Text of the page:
The following blog post, unless otherwise noted, was written by a member of Gamasutras community.
The thoughts and opinions expressed are those of the writer and not Gamasutra or its parent company.
This has been an amazing experience to write about and to learn from. In the final entry [for now] of my Colony Warssaga, the lead programmer for the original game and it’s sequel, Mike Anthony, contacted me. Mike Anthony was apart of, what I would like to call, a dream team. Everyone who has worked on Colony Wars seems to have been rewarded with an amazing career after the space-sim’s success. He currently works at Treyarch and has been apart of their Call of Duty team. His resumé post-Colony Wars includes: Call of Duty 2: Big Red One, James Bond: Quantum Of Solace, and Call of Duty: Black Ops. At the beginning of this journey I was hoping to contact anyone who had worked on a Colony Wars game. Now I can say I’ve had the privilege of talking to the most brilliant minds in the games industry. I can only hope I can meet everyone personally to thank them. Until then, I’m hoping Mike Anthony’s story will suffice.
"I was the lead programmer on Colony Wars and Colony Wars: Vengeance and its nice to see that people remember the games fondly.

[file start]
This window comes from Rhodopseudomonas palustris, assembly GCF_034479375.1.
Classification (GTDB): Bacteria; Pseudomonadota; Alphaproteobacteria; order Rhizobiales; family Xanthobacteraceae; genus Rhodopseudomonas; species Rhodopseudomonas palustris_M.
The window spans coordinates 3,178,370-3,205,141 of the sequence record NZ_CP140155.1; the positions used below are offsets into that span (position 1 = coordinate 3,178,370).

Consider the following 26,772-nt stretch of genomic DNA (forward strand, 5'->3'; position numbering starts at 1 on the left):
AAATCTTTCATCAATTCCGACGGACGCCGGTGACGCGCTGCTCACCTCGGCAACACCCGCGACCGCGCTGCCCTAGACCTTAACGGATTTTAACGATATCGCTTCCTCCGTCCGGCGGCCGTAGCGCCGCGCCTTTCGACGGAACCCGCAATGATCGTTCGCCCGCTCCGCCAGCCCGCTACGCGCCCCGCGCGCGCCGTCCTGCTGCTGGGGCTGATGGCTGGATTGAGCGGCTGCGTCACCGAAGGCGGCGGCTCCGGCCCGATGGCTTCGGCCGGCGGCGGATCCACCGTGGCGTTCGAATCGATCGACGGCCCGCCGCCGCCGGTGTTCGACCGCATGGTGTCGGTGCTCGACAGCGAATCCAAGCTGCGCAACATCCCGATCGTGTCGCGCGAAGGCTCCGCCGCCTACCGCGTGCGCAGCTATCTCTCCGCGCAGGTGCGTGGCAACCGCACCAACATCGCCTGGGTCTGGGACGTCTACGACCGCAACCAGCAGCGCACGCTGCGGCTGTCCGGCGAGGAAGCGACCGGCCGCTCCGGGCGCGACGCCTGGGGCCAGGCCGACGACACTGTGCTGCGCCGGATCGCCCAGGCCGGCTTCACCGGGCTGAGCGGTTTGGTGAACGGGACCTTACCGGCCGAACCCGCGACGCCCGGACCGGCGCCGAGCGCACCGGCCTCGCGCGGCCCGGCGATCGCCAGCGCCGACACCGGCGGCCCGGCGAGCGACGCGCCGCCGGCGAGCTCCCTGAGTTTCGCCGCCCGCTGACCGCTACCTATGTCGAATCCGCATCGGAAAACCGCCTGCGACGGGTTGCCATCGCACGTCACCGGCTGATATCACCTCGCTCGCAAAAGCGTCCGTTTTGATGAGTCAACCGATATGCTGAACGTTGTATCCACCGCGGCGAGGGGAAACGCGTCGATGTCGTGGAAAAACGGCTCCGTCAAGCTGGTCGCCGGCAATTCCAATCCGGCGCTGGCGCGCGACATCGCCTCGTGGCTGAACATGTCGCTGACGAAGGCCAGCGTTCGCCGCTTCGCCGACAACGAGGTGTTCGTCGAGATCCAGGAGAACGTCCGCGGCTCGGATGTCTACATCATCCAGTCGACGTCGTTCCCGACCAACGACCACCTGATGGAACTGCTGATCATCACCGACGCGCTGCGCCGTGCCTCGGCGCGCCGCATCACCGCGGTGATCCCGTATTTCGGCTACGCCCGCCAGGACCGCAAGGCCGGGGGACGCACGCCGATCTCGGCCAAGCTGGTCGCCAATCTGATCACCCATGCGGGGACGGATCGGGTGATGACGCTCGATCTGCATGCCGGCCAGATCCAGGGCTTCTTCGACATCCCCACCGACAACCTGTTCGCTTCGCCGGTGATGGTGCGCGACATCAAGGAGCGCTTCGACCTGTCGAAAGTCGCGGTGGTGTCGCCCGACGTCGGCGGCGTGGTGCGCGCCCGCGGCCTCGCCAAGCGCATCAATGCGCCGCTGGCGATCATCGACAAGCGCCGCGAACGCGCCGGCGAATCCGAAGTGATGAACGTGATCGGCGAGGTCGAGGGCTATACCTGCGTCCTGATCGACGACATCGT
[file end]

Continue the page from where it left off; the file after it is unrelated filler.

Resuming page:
We truely enjoyed developing those games for the PlayStation, I remember the game started from the Krazy Ivan code base, way back in 1996. Mike Ellis, myself, Steve Davies and Marcus Goodey had some down time after Krazy Ivan and we started talking about the kind of game we'd like to work on.
It was the beginning of the PC arcade emulator explosion (MAME) at the time and we thought, "wouldn't it be great to work on a modern space combat game" but make it more arcadey. The first thing we did was take the Krazy Ivan code, turn off the planet rendering and collision, replaced the player robot with a space ship model, knocked up a star field and so it began, we had a space ship flying around. We started with a very small team and prototyped space combat gameplay. After six months Marcus left the team for a job in America but Psygnosis saw the potential of the game we were prototyping and green lit the project with a full team and added the talents of Chris Roberts and Lee Carus to fill the open slots we had for full production. In retrospect, we had a very talented team for the time, Chris is an awesome graphical engineer and created many of the special effects that set the game apart. Gavin Dodd joined the team and developed from scratch a PC mission editor with our design lead Mike Ellis that allowed Mikes team to independently build the 80+ levels in the game independently of programmer assistance, quite a new thing for the time. Mike Ellis developed the story line, designed the mission content for all the levels and was also hands on in putting a number of the levels together himself using the mission editor.